CivWar150 1 May 1863

One hundred fifty years ago today, the str Horizon collided with the streamer str Moderator.  Both boats were running after dark on a moonless night without lights, making evasive moves, and badly riddled by rebel cannons.  Never had steamboats faced a more firey ordeal.  The str Moderator had been damaged to the degree that it was unmanageable.  The Horizon was not in trouble until the collision with the Moderator.  Both vessels sunk.  The str Horizon sunk on Island No 10 near Grand Gulf, MS. 


Many soldiers,  including Swedish members of Stolbrand’s Battery, were lost when the str Horizon sank. [1]  In an eyewitness report one day later Gen Isaac H Elliot wrote, “I was down to the str Horizon and succeeded in getting out three gun carriages, but the stench arising from the 60 dead horses and men made my officers and men sick.” [2]


According to The Lytle-Holdcamper List ― Lives lost “Unknown”.[3]


According to the Gibsons, the US  government paid $18,500 for the loss of the packet.[4]    It is true that the owners applied for compensation, but two applications for indemnity were rejected by the US Army Quartermaster.  I have no knowledge of any compensation received.  At the time of the collision, the owners of the str Horizon were John N McCurdy, Thomas S Calhoon, Richard Calhoon, and William White (Jackman T Stockdale had sold his share in late 1862).[5]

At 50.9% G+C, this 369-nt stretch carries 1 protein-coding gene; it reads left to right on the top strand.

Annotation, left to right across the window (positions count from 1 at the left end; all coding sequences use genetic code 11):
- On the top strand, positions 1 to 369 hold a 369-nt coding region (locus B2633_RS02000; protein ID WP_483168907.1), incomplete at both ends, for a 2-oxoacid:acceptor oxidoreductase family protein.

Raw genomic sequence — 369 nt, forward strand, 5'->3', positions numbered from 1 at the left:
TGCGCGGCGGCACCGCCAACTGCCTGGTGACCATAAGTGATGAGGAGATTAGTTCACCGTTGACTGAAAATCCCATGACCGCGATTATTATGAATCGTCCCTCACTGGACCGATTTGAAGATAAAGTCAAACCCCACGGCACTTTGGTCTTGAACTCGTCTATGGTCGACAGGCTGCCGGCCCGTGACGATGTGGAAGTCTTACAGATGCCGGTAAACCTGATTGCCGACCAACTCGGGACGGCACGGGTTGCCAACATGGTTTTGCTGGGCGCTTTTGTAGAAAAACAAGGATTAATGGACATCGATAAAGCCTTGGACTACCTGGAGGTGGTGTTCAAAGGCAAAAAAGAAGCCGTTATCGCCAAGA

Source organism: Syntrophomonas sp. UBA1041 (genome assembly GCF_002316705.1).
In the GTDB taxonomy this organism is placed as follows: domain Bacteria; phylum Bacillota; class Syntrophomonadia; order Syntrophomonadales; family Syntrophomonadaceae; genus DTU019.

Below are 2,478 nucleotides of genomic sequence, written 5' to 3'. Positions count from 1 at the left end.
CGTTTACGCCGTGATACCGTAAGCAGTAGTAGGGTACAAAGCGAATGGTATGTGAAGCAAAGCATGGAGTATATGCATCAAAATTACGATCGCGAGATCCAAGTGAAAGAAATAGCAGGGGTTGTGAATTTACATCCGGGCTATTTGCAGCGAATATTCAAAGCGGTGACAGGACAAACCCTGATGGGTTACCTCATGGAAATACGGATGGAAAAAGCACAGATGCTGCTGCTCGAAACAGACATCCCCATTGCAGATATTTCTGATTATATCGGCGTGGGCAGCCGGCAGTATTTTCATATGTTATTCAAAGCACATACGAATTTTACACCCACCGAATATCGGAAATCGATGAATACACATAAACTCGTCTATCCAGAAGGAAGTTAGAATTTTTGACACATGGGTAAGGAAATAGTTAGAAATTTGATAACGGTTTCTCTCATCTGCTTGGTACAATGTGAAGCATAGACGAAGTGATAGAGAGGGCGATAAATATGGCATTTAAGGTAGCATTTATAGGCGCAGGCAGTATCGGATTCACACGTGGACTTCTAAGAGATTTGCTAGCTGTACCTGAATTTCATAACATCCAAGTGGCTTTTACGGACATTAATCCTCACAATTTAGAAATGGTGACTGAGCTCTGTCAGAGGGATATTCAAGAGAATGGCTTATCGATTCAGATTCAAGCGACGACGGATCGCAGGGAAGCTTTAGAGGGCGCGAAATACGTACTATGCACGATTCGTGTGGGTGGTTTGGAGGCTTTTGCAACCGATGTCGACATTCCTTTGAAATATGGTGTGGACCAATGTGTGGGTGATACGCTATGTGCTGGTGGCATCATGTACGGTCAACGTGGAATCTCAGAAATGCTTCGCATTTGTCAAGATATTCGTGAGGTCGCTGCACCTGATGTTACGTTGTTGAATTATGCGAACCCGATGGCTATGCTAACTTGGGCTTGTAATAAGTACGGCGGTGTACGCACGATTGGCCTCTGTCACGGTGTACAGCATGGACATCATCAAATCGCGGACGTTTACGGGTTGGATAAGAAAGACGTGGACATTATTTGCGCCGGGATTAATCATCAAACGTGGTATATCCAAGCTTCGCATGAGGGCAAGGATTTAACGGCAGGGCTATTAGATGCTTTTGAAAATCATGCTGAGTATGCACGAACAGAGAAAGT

[1]  Frederick Way, Jr.,Way’s Packet Directory, 1848-1994, (Ohio University Press, Athens 1994), p. 217.

[2]  Gen Issac H Elliot,. Thirty-Third Regiment Illinois Veteran Volunteer Infantry In the Civil War.

[3]  William M Lytle and Forrest R Holdcamper, Merchant Steam Vessels of the United States 1790-1868, (The Steamship Historical Society of America, Inc, 1975), p272.

[4]  Charles Dana Gibson and E Kay Gibson, Dictionary of Transports and Combatant Vessels Steam and Sail Employed by the Uniion Army 1861 – 1868, (Ensign Press, Cambridge, MA 1995), p 152.

[5]  John H Ewing, Biography of Thomas S Calhoon, Heinz History Center, The Ewing Papers Box 5, p 17.



Copyright © 2013 Francis W Nash
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